Andrew Neil’s GB News has launched a recruitment drive for 140 jobs, calling for “disruptors and innovators” who want to help “reshape television and digital news”.
It is been widely reported that the channel will be right-wing, with some even predicting that it will be the UK’s answer to Rupert Murdoch-owned Fox in the US.
Chairman and ex-BBC presenter Andrew Neil (pictured) has said GB News will target “the vast number of British people who feel under served and unheard by their media”.
But today chief executive Angelos Frangopoulos said “we are committed to impartial journalism”.
Available roles on the 24-hour TV and online news channel, expected to launch later this year, include producers of all levels, video journalists and reporters, technical production journalists, creative journalists and executive assistants.
The job adverts describe GB News’ plans to be “refreshingly different”, calling for staff who can “tap into what the country is talking about” and do “not want to make traditional news or follow what everyone else is doing”.
The broadcaster has told potential recruits: “We’re changing the face of news and debate in the UK – and you can be part of it.
“GB News is a hugely ambitious new television and digital service. We’re looking for brilliant journalists from all backgrounds to help us shake things up.
“You’ll be bursting with ideas and determined to find original stories and new voices from every part of the country.
“You’ll be a disruptor and an innovator who approaches the news in a provocative and entertaining way.
“We are serious about changing things, so only apply if you genuinely want to make a difference and reflect the stories and issues that really matter to the people of the UK.”
The advert for the video journalists role reveals plans to build a network of people based across the country who are “embedded in – and are a part of – their community, with a ready supply of impactful stories, interviews and contributors”.
The television production journalists role claims the channel will be “shaking things up off the screen as well [as on-screen], changing the way television and digital content is produced”.
“You will be technology-savvy, passionate about journalism and driven to learn new skills which will frame the future of the media industry.”
The creative roles call for graphic artists and video editors who will help to use the “full power of all forms of telling and illustrating compelling stories – video, graphics, social and sound”.
The project has previously said it planned to hire 120 journalists and 20 support staff.
GB News has also announced three senior appointments, including Reach’s group head of video Rebecca Hutson who is joining as head of digital. The former Mail Online director of video will also appear on-air.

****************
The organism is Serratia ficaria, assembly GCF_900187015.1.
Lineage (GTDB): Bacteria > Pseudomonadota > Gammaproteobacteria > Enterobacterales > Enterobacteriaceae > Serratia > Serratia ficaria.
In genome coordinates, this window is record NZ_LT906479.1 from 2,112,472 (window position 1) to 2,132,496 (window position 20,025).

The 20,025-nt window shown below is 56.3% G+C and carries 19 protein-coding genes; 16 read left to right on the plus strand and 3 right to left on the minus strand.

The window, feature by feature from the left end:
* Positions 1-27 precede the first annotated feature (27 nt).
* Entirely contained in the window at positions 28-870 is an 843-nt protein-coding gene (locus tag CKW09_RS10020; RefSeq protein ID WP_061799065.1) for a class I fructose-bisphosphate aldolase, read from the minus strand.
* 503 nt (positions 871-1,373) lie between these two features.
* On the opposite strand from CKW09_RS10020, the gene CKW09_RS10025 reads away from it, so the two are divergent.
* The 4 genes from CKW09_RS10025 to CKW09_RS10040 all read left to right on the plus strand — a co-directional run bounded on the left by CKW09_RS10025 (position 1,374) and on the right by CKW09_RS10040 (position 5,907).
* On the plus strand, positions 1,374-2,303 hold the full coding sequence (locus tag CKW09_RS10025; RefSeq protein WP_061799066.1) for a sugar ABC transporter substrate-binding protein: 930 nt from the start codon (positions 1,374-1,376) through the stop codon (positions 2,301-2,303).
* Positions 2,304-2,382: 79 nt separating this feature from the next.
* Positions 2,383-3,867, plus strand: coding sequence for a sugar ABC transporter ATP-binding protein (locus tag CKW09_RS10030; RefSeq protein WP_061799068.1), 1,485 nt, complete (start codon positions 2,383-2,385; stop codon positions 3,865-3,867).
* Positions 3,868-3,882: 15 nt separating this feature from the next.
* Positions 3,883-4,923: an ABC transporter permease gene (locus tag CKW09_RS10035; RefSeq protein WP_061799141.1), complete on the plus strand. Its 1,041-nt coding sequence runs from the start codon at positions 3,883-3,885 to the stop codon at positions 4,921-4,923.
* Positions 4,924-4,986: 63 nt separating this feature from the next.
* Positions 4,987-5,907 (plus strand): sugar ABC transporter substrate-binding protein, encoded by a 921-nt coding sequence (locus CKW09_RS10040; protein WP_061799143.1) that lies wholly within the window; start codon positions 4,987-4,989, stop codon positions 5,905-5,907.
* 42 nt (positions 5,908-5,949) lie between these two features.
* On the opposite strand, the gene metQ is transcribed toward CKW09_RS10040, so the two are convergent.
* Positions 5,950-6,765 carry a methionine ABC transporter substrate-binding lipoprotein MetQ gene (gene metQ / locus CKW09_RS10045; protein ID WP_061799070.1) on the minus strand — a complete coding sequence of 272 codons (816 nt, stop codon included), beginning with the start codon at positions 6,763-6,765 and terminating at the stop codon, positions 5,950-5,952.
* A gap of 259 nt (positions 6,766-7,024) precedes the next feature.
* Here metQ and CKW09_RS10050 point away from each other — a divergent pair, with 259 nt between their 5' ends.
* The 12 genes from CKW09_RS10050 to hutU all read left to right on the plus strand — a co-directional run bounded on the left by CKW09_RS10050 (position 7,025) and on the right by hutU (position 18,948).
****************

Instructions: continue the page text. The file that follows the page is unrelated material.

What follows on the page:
It has poached ITN’s head of field operations Lucy O’Brien to be its head of technology and operations, while Lucinda Duckett has been named director of corporate affairs and editorial advocacy.
Duckett most notably spent 13 years at News Corp Australia where she was group editorial development manager and editorial communications manager and managed Australia’s Right to Know campaign which led to a reform of Freedom of Information laws.
Chief executive Frangopoulos, a former boss of Sky News Australia, said: “Rebecca, Lucy and Lucinda are outstanding achievers in their respective fields and demonstrate the calibre of talent we are hiring.
“We are committed to impartial journalism and a fresh approach to news, covering stories and issues that reflect the concerns and conversations of the whole UK.
“We’re looking for a range of voices and perspectives, so we welcome applications from people of all backgrounds across England, Scotland, Wales and Northern Ireland.”
John McAndrew, a former director of content at Sky News and consulting executive at NBC News, has already been named director of news and programmes.
GB News revealed earlier in January it had secured funding from Dubai-based investment group Legatum, known for funding think tank the Legatum Institute, and one of the UK’s most prominent hedge fund managers, Sir Paul Marshall, who was a donor to the Vote Leave campaign.
Discovery Inc, the US-based network which has a documentary partnership with the BBC in the UK, was the first major investor with reports of it investing around £20m.
The full amount raised was not revealed but is understood to be in the region of £60m.
The channel says it expects to reach 96% of British television households via Freeview, Sky, Virgin Media, YouView and Freesat. It will also have streaming, video-on-demand and audio services.